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Mohu Leaf (50 and 30) Indoor HDTV Antenna Review

Product: Mohu Leaf
Rating: Rating:5
-Great Reception
-Can Install in Window
-Easy Installation

Today, I’m going to review the Mohu Leaf after showing you a little trick that makes the Mohu Leaf the most versitile indoor TV antenna you can buy. But first I’m going to give you a little background on the antenna I first reviewed over 2 years ago.

Update: Mohu recently released an update to the Leaf. Check out my review of the Mohu Leaf Glide.

When we first cut the cord I tried quite a few indoor TV antennas. By in large, they were all a disappointment. In fact, I stated on this very blog that there was little difference between various indoor TV antennas. The antenna company Mohu took umbrage to my comments and sent me their Mohu Leaf and Curve to review. The quality of reception for both was fantastic, and they turned my opinion around on indoor TV antennas.

Since then it’s been a tough decision on which indoor antenna is better, the Mohu Leaf or the Mohu Curve. They’re virtually the same when it comes to reception. However, the Curve is a looker. In the past, I gave the nod to the Curve based on its aesthetics.

However, a recent experiment I conducted regarding indoor TV antennas and improving their reception has changed my mind. Based on the results of my test, I now think the Mohu Leaf is a better choice than the curve.

Mohu Leaf Versitility

So what made me reconsider the Mohu Leaf? It’s ability to be placed anywhere, even outdoors. Many commenters have expressed their aversion to using an outdoor antenna. I originally thought this was due to folks not wanting to climb out on their roof to install the antenna. However, the most common reason was getting the coaxial cable into the house. Having an outdoor antenna at ground level would likely have better reception than an indoor antenna. Unfortunately, most homeowners don’t want to drill a hole in their house to install the coaxial cable.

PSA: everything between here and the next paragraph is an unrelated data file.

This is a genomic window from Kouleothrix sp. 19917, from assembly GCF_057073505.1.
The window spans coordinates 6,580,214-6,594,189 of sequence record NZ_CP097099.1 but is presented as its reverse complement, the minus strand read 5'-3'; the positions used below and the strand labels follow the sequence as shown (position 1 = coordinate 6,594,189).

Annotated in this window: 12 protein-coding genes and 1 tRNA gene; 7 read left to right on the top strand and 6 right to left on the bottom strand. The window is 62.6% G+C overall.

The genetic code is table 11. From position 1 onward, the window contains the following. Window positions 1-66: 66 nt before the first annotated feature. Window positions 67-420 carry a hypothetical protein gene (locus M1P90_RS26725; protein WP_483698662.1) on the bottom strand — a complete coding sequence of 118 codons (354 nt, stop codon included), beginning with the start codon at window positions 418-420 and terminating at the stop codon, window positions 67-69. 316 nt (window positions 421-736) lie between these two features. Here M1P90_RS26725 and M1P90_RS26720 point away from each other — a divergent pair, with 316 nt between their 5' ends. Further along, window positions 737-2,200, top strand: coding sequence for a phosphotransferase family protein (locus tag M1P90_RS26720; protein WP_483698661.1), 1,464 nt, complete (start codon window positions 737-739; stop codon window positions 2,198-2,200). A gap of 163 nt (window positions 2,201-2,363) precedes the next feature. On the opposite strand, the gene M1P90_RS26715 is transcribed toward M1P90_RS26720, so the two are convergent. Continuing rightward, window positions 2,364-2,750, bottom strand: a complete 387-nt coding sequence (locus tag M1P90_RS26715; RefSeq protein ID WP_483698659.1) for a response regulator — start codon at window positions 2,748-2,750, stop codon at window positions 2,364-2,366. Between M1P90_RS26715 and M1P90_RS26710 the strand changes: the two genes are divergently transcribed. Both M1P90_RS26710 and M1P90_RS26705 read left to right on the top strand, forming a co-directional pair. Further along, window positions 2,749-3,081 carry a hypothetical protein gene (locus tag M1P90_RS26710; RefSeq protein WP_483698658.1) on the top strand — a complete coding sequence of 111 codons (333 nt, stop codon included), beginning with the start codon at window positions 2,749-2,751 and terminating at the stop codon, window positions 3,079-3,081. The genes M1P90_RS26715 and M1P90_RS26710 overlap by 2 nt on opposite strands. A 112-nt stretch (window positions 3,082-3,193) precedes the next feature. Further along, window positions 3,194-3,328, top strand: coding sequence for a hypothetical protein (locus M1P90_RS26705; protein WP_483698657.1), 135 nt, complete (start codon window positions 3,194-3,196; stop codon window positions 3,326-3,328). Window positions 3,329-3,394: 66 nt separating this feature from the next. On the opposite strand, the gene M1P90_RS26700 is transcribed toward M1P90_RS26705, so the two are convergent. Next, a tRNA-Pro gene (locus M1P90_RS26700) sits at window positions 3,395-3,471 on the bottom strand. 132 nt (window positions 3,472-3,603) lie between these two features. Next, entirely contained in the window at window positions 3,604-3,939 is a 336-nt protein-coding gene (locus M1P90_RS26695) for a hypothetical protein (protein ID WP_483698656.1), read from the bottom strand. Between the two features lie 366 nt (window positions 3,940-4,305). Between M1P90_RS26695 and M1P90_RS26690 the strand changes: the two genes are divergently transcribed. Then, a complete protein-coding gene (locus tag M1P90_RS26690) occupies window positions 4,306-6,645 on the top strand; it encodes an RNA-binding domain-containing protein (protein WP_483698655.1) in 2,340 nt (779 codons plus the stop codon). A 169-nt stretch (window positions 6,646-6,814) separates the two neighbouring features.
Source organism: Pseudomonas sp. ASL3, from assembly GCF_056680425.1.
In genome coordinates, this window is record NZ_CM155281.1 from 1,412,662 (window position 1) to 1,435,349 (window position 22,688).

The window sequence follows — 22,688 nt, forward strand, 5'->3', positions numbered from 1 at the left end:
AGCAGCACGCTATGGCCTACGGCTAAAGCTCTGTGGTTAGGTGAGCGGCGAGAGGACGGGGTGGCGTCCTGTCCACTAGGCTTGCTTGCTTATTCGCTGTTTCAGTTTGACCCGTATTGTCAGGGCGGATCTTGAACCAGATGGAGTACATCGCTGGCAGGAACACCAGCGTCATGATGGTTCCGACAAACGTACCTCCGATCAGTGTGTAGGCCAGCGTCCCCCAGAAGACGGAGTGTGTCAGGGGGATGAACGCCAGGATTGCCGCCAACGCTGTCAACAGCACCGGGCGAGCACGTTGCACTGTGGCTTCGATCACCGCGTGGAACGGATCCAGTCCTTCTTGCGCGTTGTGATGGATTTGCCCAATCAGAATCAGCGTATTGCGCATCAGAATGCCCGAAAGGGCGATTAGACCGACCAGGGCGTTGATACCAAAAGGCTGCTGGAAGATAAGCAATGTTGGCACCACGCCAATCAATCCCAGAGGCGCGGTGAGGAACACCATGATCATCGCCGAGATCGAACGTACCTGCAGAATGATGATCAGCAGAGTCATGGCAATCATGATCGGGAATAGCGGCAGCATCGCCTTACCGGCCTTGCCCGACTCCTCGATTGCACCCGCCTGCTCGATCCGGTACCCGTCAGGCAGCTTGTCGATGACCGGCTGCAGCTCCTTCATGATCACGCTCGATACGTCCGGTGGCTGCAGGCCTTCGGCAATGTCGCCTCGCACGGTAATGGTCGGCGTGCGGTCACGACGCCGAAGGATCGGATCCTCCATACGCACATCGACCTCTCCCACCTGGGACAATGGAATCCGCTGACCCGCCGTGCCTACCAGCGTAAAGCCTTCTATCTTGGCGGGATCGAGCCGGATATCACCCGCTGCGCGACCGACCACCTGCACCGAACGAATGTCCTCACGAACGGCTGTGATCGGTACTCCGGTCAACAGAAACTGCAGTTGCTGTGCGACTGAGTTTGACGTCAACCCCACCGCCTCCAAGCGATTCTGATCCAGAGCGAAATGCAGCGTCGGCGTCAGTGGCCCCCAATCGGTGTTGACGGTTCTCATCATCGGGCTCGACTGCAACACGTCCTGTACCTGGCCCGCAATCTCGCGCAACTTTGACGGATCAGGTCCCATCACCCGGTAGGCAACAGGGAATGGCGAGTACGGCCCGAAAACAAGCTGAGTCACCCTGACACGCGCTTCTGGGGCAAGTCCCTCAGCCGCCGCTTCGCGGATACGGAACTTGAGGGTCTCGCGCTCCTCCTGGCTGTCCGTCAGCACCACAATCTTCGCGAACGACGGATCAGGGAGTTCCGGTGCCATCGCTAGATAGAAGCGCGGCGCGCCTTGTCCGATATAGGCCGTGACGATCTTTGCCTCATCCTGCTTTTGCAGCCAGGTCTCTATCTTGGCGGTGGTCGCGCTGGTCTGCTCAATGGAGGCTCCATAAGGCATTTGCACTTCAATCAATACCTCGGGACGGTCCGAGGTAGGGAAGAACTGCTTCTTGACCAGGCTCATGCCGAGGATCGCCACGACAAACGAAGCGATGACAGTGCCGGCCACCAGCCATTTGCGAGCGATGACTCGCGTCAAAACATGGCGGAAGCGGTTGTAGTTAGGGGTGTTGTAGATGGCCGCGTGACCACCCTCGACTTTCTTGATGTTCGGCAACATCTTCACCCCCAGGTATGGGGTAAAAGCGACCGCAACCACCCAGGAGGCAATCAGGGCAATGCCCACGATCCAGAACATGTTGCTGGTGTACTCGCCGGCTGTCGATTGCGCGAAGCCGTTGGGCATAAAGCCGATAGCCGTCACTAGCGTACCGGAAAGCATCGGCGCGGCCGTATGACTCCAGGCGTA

So I started looking for a solution for folks to easily get a coaxial cable into the house. That’s when I came across this flat coaxial cable.

You can use this cable in a closed window to join a coaxial cable inside the house to a coaxial cable outside the house. Not only is this an easy way to install something like a Mohu Sky 60 outdoor antenna, but why not try installing a Mohu Leaf outside to increase the channel reception. That’s just what I did, and you won’t believe how much better the reception was.

I will show you how to install the Mohu Leaf inside later in the review. First, I wanted to show you what a difference this little cable made on my Mohu Leaf.

Here is a shot of my Mohu Leaf in the window. This is typically the optimal place to put an indoor TV antenna. However, many of us have metal screens in our windows, and that can really mess up reception. Here is an image of the channel scan with the Mohu Leaf inside the house.

Not bad, 26 channels is a lot of free television. But let’s use this flat coaxial and see what happens when I install the Mohu Leaf outside. First, I attach a coaxial cable to my TV’s antenna coaxial port. Then, I attach the other end to the flat coaxial cable and lay the flat cable in the window as shown below.

Next, I close the window and head outside. Then, I attach another coaxial cable to the end of the flat coaxial cable sticking out of the window.

From there I just connect the cable to the Mohu Leaf and slap it on the outside wall facing the broadcast towers using the velcro tabs that came with the antenna.

Remember that channel scan of 26 stations. Check out what the Mohu Leaf pulls down when it’s outdoors.

It pulled 43 channels! That’s more than a 50% increase in reception for a flat coaxial cable that cost me about $3. You may be wondering why I’m praising the Mohu Leaf when it was the flat cable that made the difference. It’s the versatility on where you can install the Mohu Leaf. Its flat design allows you to stick it on an outside wall, or even on the other side of the window using the sticky velcro tabs that come with the Mohu Leaf.

So while it performs identically to the Curve, and may not be as pretty as the Curve, it’s ability to install practically anywhere makes it the better choice.